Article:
VavApps’ sound technology puts deals in your pocket

  • Novel business model aims to build new media ecosystem
  • Regional ambitions for Malaysian startup

VavApps’ sound technology puts deals in your pocket

 

MALAYSIAN media startup VAV Apps Sdn Bhd has an unconventional ambition – to be the world’s largest media company that does not own any media.

VAV Apps’ product is the VAV App itself, what the founders describe as a ‘sonic deal magnet’ that uses the smartphone to capture inaudible soundwaves with embedded advertising in the form of vouchers, deals or other promotions.

Chief strategy officer Alden Leong and chief marketing officer Addie Leong, brothers who are also the co-founders, explain their aspiration using Uber as an example – the world’s largest taxi company owns no taxies.

“Wherever sound exists we can exist – radio, TV, even PA systems - so that’s how huge the market is,” says Addie.

Though this may seem ambitious for a small and lean startup, the co-founders are confident about the app’s potential to disrupt the broadcast media industry by turning the one-way experience it offers consumers into an interactive one.

How it works

Alden explains that most broadcast media advertisements to not have a real and urgent call to action. “People are looking at, watching or listening to the ad but are not really paying attention because there are too many ads surrounding them every day,” he says.

“The VAV app basically turns passive advertising into active advertising.”

Broadcast media advertising is unlike its digital counterpart because there is currently no means for direct interaction – there is no link to click on, for example. What VAV does is create a digital experience from the broadcast advertisement by turning the user’s smartphone into a second screen.

Alden explains using a recent client, Cantonese-language subscription television channel Astro Kah Lai Toi, as an example. The channel’s television programme VAV Choice, a food and restaurant guide, uses VAV to provide viewers an interactive experience. Inaudible soundwaves were embedded into the broadcast and throughout the TV programme viewers were reminded to use the VAV App on their phones to receive vouchers or deals that they could redeem at the restaurants featured on the programme.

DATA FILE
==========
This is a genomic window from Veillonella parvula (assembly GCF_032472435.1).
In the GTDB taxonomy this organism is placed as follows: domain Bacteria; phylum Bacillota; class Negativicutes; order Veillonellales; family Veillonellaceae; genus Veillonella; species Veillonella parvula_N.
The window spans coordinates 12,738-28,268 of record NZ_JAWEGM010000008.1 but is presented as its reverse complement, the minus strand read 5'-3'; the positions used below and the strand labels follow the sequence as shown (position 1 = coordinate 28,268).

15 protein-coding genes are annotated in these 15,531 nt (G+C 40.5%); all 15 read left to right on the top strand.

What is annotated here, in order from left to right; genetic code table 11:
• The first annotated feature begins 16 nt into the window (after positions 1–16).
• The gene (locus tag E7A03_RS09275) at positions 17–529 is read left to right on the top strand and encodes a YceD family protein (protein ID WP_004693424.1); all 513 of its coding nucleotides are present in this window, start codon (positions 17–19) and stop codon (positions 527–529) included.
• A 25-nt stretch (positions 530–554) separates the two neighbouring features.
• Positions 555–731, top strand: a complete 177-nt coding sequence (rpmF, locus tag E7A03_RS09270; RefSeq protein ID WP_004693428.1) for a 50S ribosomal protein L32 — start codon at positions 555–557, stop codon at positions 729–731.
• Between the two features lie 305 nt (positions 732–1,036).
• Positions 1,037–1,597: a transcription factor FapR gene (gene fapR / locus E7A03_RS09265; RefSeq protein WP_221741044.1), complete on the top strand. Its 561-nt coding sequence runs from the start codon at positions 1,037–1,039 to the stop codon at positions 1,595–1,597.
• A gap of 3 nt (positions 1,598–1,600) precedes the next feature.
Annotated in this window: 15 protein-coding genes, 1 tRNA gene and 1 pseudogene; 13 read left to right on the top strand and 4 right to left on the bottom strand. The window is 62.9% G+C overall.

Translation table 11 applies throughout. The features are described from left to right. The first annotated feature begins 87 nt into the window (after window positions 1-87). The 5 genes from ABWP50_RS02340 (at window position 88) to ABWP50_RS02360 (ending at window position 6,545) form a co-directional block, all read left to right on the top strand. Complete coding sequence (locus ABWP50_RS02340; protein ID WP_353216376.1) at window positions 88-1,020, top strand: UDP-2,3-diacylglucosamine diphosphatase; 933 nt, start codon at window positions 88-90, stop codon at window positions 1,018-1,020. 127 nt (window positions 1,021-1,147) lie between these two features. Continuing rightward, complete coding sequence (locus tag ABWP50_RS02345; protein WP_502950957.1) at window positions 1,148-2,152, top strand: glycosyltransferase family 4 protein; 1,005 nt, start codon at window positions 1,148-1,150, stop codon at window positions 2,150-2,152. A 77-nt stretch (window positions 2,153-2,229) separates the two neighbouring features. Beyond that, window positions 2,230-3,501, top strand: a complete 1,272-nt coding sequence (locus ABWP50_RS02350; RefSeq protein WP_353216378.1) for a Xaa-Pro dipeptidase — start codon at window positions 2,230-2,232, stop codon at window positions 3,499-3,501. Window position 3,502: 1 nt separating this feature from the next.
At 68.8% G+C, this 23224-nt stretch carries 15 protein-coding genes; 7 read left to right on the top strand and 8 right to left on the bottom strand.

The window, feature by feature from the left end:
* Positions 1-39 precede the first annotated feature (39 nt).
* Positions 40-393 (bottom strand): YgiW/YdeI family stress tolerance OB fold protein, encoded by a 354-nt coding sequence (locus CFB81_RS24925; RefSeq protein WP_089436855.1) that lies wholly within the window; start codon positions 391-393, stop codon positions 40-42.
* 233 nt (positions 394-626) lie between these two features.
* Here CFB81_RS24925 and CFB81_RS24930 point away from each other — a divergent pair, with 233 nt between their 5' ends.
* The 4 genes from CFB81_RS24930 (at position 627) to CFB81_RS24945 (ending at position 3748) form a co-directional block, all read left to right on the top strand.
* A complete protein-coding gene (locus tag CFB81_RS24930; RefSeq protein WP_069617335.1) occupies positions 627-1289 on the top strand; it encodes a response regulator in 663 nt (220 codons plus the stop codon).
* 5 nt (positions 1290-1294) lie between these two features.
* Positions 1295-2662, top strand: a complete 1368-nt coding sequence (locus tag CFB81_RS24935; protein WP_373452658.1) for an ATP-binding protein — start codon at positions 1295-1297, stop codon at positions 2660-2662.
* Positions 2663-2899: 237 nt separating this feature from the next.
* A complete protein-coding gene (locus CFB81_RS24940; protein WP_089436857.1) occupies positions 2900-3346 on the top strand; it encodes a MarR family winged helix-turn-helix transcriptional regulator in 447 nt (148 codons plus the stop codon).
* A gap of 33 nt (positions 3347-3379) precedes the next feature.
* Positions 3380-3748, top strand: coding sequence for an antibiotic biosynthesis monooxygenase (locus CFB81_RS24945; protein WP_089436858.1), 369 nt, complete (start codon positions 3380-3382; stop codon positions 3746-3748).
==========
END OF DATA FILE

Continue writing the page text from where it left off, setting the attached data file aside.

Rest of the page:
Another client is Korean water filter company Cuckoo, who used VAV in a recent promotion campaign at a store in a shopping mall. The store used its public address system to broadcast music within which it embedded the soundwaves that, once captured on customers’ smartphones, provided loyalty points to customers.

Minimal effort, maximum results

Kah Lai Toi was VAV’s first big client; the TV programme began broadcast in May this year and ran until November. One benefit of the app is that is enables broadcasters to track impressions, something that is otherwise very difficult, perhaps even impossible, to do.

The incorporation of the interactive experience into the TV programme boosted viewership and garnered a total of 170,000 impressions and viewers saved about 17,000 vouchers that were received by their smartphones. The redemption rate of the vouchers was 18%, higher than usual.

Alden explains that, unlike QR codes, the app does not require much effort from users beyond turning the app on. “This means that what our technology does is target the ads at those who are actually interested.”

To further ensure that interested users avail themselves of the technology and deals, the VAV team is making the technology available as a plugin that vendors and service providers can add to their own mobile apps so that customers are able to obtain information about promotions from their smartphones as they walk into the stores, listen to advertisements or even walk past digital advertising that is enabled to broadcast the inaudible soundwaves. Plugins will allow VAV access to a vast number of users that it otherwise would not have.